“Lose yourself in nature and find peace.” – Ralph Waldo Emerson
Jama Ecuador – This week’s work was painted in the serenity of the outdoors. The image below was started in the calm stillness of a late afternoon at Hostal Palo Santo, where I stayed this past Sunday night. I worked until almost dark and was amused when two of the leaves nodded their heads back and forth as if to say, “We know you’re studying us and just wanted to say, ‘Thanks!’” I acknowledged their subtle gestures, smiled and continued painting. They resumed their poses as the silent communication between us remained strong.
Working outdoors presents its problems. The sun and heat dry the pigments a bit too fast, and the wind scatters papers or flips through pages of sketchbooks. Large works, taped or clipped to panels, often attempt to take flight and soar away on strong breezes. Foliage flutters in the wind, so keeping an eye on a moving target presents its own set of problems.
At times I move the materials to a more-convenient location if needed. This ginger study below was painted section by section while I sat at a comfortable table on my friends balcony.
The serenity of working outdoors trumps the frustrations, and there’s a strong sense of being one with Nature – at least for me! My senses become enhanced, and I am aware of the nuances of the winds, of bird sounds, even of subtle changes in temperature. Aside from the nuisance of insects and wind — and sometimes the discomfort from hot or cold temperatures, I lose track of time and realize that I’m working in almost darkness.
Becoming still with an intense focus, I am connected to my subject, which connects me to the rest of the garden, which grounds me in spiritual communication with the earth. Studying nature provides an easy way to meditate through art; a sense of peace and profound calmness washes over me, and I am often aware of the great gift I’ve been given.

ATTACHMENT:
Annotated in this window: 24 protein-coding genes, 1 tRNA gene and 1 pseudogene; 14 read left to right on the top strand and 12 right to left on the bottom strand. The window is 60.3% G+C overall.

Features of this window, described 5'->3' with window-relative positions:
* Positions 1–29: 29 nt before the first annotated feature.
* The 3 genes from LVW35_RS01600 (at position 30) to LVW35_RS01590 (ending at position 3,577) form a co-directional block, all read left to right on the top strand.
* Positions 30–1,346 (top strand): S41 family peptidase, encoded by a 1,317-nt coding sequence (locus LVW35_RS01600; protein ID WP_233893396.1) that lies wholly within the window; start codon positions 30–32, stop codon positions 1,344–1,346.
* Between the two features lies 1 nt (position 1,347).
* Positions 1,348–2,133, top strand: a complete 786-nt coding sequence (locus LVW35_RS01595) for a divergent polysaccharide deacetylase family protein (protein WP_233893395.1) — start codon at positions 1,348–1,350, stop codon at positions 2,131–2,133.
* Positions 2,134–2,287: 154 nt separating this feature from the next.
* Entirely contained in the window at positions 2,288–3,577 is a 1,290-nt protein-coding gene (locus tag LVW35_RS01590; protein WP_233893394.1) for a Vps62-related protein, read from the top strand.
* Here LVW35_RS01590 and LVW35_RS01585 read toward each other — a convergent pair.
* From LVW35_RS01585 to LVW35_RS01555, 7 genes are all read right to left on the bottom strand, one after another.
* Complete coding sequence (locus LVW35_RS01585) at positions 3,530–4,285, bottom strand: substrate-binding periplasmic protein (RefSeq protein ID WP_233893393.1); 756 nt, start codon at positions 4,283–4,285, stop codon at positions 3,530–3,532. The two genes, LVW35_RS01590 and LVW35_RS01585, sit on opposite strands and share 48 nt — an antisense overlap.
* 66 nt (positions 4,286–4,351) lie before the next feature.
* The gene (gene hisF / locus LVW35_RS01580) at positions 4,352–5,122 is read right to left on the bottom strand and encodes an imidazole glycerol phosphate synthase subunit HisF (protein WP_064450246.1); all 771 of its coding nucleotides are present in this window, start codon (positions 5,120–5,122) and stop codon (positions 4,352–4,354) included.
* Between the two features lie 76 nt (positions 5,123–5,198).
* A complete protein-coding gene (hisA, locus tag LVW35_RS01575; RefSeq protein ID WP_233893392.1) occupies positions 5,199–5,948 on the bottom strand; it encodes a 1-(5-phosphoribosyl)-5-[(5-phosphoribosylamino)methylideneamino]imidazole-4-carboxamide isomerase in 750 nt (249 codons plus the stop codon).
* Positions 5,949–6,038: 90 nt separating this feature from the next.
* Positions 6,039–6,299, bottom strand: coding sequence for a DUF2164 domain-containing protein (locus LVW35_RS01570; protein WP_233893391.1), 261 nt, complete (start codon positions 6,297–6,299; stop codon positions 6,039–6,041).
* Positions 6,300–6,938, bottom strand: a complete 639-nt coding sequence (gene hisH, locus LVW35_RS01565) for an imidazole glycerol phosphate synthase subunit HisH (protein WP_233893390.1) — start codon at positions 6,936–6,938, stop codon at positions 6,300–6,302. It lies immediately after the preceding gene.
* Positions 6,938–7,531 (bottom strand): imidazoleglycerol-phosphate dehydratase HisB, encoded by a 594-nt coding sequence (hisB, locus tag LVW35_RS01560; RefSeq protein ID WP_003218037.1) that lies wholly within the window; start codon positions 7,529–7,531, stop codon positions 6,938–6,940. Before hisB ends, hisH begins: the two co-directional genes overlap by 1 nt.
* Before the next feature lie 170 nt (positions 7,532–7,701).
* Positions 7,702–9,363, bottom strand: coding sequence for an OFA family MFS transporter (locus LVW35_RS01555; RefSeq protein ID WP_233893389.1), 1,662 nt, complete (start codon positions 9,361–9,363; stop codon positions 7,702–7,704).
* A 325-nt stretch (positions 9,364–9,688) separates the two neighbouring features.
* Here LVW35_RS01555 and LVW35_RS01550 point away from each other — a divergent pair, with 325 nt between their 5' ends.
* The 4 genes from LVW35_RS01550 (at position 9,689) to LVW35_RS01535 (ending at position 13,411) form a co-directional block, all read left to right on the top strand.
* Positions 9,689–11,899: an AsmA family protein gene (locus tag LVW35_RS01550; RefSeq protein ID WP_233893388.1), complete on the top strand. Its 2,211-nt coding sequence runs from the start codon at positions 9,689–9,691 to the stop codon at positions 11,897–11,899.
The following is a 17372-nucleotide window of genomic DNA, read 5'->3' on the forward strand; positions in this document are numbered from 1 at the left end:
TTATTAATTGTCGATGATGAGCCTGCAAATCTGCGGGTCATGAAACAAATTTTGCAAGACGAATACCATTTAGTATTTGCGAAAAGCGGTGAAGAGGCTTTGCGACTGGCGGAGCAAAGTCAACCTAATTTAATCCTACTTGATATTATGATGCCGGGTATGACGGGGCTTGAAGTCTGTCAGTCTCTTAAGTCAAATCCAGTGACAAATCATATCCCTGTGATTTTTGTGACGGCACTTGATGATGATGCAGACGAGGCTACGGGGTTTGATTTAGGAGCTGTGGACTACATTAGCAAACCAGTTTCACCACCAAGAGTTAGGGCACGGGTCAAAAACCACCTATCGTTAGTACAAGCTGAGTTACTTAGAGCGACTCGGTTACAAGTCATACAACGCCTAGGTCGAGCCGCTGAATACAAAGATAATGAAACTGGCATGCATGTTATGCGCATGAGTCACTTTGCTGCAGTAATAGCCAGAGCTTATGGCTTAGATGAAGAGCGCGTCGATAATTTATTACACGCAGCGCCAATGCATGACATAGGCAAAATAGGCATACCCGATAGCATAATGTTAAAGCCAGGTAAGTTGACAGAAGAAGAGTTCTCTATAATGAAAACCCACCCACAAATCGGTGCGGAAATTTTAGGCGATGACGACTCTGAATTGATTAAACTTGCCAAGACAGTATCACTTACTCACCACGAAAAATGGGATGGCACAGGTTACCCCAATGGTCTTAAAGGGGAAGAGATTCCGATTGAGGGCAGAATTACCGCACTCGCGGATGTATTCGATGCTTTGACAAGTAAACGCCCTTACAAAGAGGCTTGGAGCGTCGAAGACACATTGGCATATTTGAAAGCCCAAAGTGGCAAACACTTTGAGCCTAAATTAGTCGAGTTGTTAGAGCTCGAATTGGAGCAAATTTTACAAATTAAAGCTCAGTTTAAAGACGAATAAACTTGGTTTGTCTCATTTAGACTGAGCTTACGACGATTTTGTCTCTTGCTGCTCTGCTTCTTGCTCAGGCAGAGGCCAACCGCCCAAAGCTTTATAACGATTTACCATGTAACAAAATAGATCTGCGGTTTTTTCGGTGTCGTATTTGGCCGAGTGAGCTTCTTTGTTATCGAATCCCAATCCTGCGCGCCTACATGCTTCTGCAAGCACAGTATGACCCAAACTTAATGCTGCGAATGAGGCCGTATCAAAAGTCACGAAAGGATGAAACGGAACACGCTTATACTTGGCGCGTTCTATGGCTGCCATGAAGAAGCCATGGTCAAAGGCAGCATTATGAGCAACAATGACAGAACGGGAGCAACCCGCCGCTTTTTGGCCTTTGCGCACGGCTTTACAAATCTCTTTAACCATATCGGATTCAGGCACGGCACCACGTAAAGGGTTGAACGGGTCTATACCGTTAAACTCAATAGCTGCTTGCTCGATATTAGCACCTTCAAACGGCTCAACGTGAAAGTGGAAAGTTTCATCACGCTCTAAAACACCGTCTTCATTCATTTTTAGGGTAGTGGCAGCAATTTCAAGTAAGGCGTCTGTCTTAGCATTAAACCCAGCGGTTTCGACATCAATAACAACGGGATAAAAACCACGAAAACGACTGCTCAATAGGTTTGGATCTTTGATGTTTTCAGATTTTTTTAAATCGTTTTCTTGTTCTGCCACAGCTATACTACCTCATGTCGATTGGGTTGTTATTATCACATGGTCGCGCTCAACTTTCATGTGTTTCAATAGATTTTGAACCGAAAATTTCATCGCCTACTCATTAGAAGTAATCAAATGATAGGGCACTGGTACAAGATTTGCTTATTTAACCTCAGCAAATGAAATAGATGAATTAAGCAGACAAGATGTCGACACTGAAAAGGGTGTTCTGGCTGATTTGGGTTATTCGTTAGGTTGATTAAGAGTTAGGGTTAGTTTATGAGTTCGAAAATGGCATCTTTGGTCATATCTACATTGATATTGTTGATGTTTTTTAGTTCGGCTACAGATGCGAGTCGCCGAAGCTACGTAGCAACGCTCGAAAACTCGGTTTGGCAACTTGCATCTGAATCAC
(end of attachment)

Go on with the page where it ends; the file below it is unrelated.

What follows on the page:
When I work until the light grows dim and then later critique my painting in strong light, I usually find lots of sloppy mistakes that are corrected and refined. I then take the painting to a more complete stage. When I start adjusting tiny details that no one would notice (except me), I pull in my reins and pronounce the work, “Finished!” Years later the artwork serves as a biography of the day.
These larger philodendron leaves (below) have demanded more time, and I hope to finish this painting in the next week. The leaves nod almost constantly in the wind, and I try to keep my eye on the target while building more layers of color. It’s the essence of a tropical garden that I want to capture and not portraits of particular leaves! Painting this study beneath the palm-thatched ramada at Casa Loca provides me with complete immersion in nature while having all supplies at a close reach.
When I look back on the small caladium study, I will remember my conversations with Luchi and Fernando Cevallos at their quiet hostal; I will remember their Mother, Nieve, dropping by and visiting until past dark! (We worked on an impromptu painting project that afternoon!) I will remember the thoughtful things they did for me – like bringing coffee, tea, lunch, and then breakfast. That evening we munched on chifles and fresh homemade cheese from their farm while Luchi grilled just-picked field corn! I will also remember that Luchi came down with Dengue the next day! I’m holding my breath, as I’ve had dengue once and don’t ever want to be that sick again.
Heads up to everyone in Manabi Ecuador: “Don’t leave home without your insect repellent!”
Feeling strong and well, I look forward to another week of positive painting in the outdoors. I hope that you take a timeout to communicate with nature; she’s a patient listener.